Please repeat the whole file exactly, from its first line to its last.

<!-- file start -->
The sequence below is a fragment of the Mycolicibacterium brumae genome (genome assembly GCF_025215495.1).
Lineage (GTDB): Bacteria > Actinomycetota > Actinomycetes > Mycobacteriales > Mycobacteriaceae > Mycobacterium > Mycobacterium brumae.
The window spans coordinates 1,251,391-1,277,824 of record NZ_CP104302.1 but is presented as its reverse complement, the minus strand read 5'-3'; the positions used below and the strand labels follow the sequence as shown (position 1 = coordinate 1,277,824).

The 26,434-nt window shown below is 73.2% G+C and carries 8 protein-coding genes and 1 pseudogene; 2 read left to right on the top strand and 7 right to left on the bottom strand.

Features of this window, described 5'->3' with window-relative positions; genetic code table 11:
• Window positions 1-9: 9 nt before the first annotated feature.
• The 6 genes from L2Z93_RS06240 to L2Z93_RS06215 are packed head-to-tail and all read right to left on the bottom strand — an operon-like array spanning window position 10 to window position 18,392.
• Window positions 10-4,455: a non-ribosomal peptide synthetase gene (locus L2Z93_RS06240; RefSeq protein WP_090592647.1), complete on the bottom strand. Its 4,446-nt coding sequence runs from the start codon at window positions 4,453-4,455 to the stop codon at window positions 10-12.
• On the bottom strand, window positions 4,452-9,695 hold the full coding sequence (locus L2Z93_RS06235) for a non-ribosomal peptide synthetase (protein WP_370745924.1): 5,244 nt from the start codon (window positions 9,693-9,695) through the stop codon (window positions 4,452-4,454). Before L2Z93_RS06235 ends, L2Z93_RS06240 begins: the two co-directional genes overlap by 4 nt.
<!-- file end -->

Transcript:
The sequence below is a fragment of the Mycolicibacterium brumae genome (genome assembly GCF_025215495.1).
Lineage (GTDB): Bacteria > Actinomycetota > Actinomycetes > Mycobacteriales > Mycobacteriaceae > Mycobacterium > Mycobacterium brumae.
The window spans coordinates 1,251,391-1,277,824 of record NZ_CP104302.1 but is presented as its reverse complement, the minus strand read 5'-3'; the positions used below and the strand labels follow the sequence as shown (position 1 = coordinate 1,277,824).

The 26,434-nt window shown below is 73.2% G+C and carries 8 protein-coding genes and 1 pseudogene; 2 read left to right on the top strand and 7 right to left on the bottom strand.

Features of this window, described 5'->3' with window-relative positions; genetic code table 11:
• Window positions 1-9: 9 nt before the first annotated feature.
• The 6 genes from L2Z93_RS06240 to L2Z93_RS06215 are packed head-to-tail and all read right to left on the bottom strand — an operon-like array spanning window position 10 to window position 18,392.
• Window positions 10-4,455: a non-ribosomal peptide synthetase gene (locus L2Z93_RS06240; RefSeq protein WP_090592647.1), complete on the bottom strand. Its 4,446-nt coding sequence runs from the start codon at window positions 4,453-4,455 to the stop codon at window positions 10-12.
• On the bottom strand, window positions 4,452-9,695 hold the full coding sequence (locus L2Z93_RS06235) for a non-ribosomal peptide synthetase (protein WP_370745924.1): 5,244 nt from the start codon (window positions 9,693-9,695) through the stop codon (window positions 4,452-4,454). Before L2Z93_RS06235 ends, L2Z93_RS06240 begins: the two co-directional genes overlap by 4 nt.